Review: The Fairy Folk and She by Mary-Anne Grosse Ivie
Tuesday, October 26, 2010
The old woman who lives in a shoe is overwhelmed. Her children are hungry. She decides to pay a visit to Razzlewitch and ask for help. Razzlewitch agrees to help in exchange for the old woman's oldest daughter, Lisa. If Lisa will come cook and clean for Razzlewitch, the other children will be fed and clothed. Lisa agrees but wonders what she's gotten into when she finds herself in a strange new world.
This was a lovely little fairy tale. It starts with the old woman who lived in a shoe, but then it becomes its own story.
Like all good fairy tale heroines, Lisa grows and comes into her own throughout the book. She has surprising talents that she must learn to use. She must also learn to trust herself.
She meets a whole host of magical beings who, for the most part, end up being gentle teachers for her.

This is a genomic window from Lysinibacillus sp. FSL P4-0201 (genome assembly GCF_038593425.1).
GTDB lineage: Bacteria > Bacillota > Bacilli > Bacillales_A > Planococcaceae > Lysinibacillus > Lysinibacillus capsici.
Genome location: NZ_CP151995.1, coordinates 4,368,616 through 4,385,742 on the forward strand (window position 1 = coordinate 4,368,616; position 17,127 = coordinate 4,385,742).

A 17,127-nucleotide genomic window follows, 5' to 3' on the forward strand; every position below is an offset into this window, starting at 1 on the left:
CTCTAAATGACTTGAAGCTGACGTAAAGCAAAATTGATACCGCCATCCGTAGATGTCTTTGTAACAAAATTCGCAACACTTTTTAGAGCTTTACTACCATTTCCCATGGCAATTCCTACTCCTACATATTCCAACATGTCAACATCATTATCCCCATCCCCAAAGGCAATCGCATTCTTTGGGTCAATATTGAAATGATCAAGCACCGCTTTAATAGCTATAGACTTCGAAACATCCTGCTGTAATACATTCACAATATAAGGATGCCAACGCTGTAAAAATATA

There's an element of darkness too. Lisa, and her new neighbors, learn that appearances aren't everything. They must work together to overcome the threat of darkness in their fairy tale land.
There's a very sweet love story at the heart of the book also. I just loved how this played out.
I recommend this for those who are fond of their happily ever afters and who are in search of a gentle, lovely read.
Thanks to the author for sending me a copy for review.
Read an excerpt.
Find author Mary-Anne Grosse Ivie on her website.
So anyway... calls The Fairy Folk and She an "easy, breezy, fresh read."
Cherry on a Cake gave it 5 stars.
I Am A Reader, Not A Writer gave it 4 stars.
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